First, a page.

However, in June, the court narrowly upheld Section 2 of the Voting Rights Act, the law’s main remaining clause, which prohibits any electoral law or rule that discriminates on the basis of race, color or language. That decision has already had ramifications elsewhere: A similar lawsuit is now advancing in Louisiana, while pro-voting advocates in Georgia have begun feuding with the state over whether the ruling affects similar lawsuits there.
« We’re already showing how this opinion will have knock-on effects, » said Abha Khanna, who represented some of the Alabama plaintiffs as head of the Elias Law Group’s redistricting practice. He added, « You’re sending a message to states and jurisdictions. »
The Alabama legislature now has until Friday to create another map that gets approval from a federal court and solicited public submissions. If the legislature were to fail, the map could be challenged again, leaving open the possibility that the court would draw its own map and cut the legislature out altogether.
« It is imperative that Alabama is fairly and accurately represented in Washington, » said Gov. Kay Ivey, a Republican, while formally summoned the legislator returns for the extraordinary session. « Our legislature knows our state better than the federal courts. »
But it leaves Republicans with a job that could jeopardize the electoral security of one of their own in Congress. Cook’s nonpartisan Political Report now marks the once solidly Republican 1st and 2nd congressional districts as a disaster, citing « the presumption that one of their seats will eventually become a majority-black Montgomery and Mobile seat that comfortably elects a Democrat ».
Several black Republicans spoke at the committee hearing Thursday, including Belinda Thomas, a Dale County councilwoman and GOP official who later described herself as « living proof » that the current map made the success of black candidates. Some residents and officials have also expressed concern about the diminishing representation of rural communities and economic opportunity in some of the proposed maps.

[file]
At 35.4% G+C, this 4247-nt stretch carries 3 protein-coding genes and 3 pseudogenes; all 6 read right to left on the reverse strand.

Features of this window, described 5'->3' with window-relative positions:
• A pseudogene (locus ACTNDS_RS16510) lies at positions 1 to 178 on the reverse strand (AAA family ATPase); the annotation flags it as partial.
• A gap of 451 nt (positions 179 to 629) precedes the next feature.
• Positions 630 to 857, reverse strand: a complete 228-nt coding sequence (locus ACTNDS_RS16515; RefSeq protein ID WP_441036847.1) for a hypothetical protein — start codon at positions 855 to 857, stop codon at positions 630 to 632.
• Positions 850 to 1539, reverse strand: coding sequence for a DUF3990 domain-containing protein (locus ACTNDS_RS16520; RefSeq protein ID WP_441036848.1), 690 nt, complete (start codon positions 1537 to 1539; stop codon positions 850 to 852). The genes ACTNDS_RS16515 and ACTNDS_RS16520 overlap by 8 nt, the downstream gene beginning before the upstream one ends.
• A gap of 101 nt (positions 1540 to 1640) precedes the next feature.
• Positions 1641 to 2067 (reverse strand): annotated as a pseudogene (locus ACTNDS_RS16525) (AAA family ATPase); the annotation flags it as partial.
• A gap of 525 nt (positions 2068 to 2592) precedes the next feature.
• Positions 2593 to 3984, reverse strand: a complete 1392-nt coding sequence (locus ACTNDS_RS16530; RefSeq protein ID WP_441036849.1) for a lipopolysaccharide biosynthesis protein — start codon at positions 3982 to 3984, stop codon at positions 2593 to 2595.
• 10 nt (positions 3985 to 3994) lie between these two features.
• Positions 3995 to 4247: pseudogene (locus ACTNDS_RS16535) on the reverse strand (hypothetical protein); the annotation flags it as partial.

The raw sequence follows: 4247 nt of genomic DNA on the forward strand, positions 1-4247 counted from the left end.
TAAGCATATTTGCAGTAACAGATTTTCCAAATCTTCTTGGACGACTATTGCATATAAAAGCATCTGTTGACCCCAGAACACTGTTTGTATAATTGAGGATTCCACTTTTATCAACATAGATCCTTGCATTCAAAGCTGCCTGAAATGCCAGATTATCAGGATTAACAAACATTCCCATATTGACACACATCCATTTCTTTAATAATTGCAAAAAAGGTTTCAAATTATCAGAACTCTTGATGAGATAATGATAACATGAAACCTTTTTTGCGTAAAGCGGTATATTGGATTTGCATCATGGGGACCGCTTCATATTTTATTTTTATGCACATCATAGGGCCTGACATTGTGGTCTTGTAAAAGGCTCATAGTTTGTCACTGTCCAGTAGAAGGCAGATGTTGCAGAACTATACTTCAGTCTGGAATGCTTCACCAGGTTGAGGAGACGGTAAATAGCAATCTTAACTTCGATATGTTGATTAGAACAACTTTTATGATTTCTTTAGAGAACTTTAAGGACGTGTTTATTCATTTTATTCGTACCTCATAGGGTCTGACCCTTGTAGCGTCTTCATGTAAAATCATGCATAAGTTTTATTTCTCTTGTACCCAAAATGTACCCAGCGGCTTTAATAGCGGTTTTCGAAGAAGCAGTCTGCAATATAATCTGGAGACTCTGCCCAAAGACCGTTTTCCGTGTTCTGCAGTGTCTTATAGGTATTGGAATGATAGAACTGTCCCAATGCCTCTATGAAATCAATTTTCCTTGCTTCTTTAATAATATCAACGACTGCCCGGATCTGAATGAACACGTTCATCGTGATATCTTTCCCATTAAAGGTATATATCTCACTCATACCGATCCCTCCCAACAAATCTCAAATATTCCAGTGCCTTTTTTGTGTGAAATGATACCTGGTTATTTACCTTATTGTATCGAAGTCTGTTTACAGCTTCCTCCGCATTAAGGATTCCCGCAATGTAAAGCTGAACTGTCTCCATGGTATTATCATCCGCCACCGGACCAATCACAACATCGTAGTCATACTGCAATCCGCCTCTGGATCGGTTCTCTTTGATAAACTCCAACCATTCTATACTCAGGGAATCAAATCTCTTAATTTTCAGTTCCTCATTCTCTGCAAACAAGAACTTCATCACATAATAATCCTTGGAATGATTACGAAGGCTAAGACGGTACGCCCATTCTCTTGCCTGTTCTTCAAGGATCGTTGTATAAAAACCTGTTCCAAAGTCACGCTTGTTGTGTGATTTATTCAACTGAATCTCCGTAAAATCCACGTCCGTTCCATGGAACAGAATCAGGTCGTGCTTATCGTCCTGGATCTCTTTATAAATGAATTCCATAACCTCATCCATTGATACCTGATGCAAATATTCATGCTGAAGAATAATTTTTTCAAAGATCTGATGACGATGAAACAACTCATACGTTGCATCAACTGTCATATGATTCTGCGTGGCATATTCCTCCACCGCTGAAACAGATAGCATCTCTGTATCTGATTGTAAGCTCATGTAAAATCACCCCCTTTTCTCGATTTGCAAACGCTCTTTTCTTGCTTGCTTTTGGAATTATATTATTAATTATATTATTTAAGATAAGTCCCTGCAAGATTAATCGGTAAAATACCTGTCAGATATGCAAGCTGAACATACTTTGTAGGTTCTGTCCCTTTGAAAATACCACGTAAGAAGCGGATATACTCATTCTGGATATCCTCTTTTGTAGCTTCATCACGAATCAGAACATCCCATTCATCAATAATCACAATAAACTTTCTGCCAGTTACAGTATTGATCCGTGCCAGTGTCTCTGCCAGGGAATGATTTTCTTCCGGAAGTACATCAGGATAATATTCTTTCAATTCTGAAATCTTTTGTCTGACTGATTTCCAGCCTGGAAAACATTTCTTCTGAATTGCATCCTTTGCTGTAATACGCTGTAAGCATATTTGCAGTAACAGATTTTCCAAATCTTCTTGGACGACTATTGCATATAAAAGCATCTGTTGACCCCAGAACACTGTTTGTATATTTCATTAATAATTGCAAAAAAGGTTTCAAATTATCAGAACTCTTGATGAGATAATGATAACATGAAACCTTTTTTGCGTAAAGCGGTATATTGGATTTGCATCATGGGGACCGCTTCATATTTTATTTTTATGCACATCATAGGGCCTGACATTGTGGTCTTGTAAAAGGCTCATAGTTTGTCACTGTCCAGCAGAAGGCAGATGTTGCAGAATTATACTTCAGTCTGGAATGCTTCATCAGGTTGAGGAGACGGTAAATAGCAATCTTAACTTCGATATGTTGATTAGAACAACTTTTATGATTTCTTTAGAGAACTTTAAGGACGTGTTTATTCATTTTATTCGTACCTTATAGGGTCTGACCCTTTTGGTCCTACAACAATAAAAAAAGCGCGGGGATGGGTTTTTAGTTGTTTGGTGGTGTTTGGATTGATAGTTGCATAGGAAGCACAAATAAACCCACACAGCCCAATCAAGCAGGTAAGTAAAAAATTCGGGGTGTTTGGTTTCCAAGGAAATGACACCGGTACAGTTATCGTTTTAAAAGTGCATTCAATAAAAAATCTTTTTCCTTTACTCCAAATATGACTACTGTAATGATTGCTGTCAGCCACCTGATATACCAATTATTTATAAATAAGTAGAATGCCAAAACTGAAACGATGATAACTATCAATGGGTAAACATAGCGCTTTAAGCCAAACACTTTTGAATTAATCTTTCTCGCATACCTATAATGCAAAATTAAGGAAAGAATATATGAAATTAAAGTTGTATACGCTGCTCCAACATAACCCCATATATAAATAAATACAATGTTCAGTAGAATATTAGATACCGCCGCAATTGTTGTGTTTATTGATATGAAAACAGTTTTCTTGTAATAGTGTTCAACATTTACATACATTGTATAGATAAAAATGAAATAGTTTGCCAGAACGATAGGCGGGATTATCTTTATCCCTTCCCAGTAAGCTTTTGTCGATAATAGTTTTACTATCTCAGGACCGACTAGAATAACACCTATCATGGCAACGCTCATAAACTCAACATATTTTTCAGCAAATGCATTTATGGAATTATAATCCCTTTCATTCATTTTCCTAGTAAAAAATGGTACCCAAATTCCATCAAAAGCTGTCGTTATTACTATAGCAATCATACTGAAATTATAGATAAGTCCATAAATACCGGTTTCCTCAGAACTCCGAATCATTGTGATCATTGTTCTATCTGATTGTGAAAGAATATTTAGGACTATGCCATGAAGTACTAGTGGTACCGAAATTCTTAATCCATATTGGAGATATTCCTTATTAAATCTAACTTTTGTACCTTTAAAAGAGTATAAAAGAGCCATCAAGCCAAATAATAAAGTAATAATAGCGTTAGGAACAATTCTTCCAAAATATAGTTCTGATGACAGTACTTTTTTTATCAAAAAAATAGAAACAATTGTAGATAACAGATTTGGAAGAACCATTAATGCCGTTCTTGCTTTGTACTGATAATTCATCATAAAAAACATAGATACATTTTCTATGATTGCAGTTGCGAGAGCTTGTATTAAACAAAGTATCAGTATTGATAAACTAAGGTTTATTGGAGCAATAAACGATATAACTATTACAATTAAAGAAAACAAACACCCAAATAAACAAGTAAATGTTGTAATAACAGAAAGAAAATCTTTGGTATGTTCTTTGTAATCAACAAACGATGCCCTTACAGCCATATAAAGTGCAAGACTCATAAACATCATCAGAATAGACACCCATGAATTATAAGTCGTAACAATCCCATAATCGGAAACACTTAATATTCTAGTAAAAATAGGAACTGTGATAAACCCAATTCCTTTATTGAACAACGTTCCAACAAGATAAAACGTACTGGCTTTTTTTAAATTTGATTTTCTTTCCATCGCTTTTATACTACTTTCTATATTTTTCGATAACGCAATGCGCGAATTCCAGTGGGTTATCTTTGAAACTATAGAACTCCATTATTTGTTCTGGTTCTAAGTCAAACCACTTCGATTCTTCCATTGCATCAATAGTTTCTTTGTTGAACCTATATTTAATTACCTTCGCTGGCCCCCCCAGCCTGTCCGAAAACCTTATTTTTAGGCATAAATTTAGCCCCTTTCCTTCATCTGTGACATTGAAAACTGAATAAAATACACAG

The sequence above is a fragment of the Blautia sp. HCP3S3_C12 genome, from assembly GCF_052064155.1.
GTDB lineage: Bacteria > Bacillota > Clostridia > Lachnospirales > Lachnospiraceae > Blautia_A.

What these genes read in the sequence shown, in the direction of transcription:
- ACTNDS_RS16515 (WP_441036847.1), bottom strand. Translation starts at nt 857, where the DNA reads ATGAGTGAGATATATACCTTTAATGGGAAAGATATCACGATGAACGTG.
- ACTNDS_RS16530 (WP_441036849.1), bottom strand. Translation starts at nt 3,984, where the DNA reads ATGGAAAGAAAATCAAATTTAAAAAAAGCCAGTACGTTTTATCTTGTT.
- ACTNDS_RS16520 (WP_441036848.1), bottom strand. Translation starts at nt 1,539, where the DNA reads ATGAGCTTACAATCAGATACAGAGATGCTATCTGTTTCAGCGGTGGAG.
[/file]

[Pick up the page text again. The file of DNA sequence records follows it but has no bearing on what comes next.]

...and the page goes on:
Democrats have appeared divided over which plan to support, with some lawmakers backing one that relies on a combination of traditionally Democratic voting blocs to create a new district in order to avoid drawing on racial lines. At least one of the plaintiffs wore a T-shirt emblazoned with their favorite mapwhich would encompass the 18 counties of Alabama’s Black Belt, the historically rich tract of land that fed slave-worked cotton plantations, into two districts with at least 50 percent of the voting population black.
« I want my community and I to sit at the table, rather than be on the menu, » said Shalela Dowdy, a Mobile resident and one of the plaintiffs.
But notably absent from Thursday’s public discussion was any plan supported by the Republican majority. State Rep. Chris Pringle, a Republican from Mobile, said a final map would be shared Monday before a committee meeting, even as Democrats objected to being barred from the process and the public having little time to review a final plan.
« This is a really tortured process, » said State Representative Chris England, a Democrat from Tuscaloosa. He added that « everyone else submitted maps they think best represent the state of Alabama, giving everyone an opportunity to be represented, but the vast majority didn’t. »
Mr Pringle said the committee charged with overseeing the creation of the new map has been overwhelmed with a raft of proposals, including from France and New Zealand. Just over a dozen had been made public online or in court with Mr. England sharing some other maps circulated within the committee on Twitter Friday evening.
« We were pretty much overwhelmed, » Pringle said.
Adam Liptak contributed to the reporting from Washington. Susan C. Beachy contributed to the research.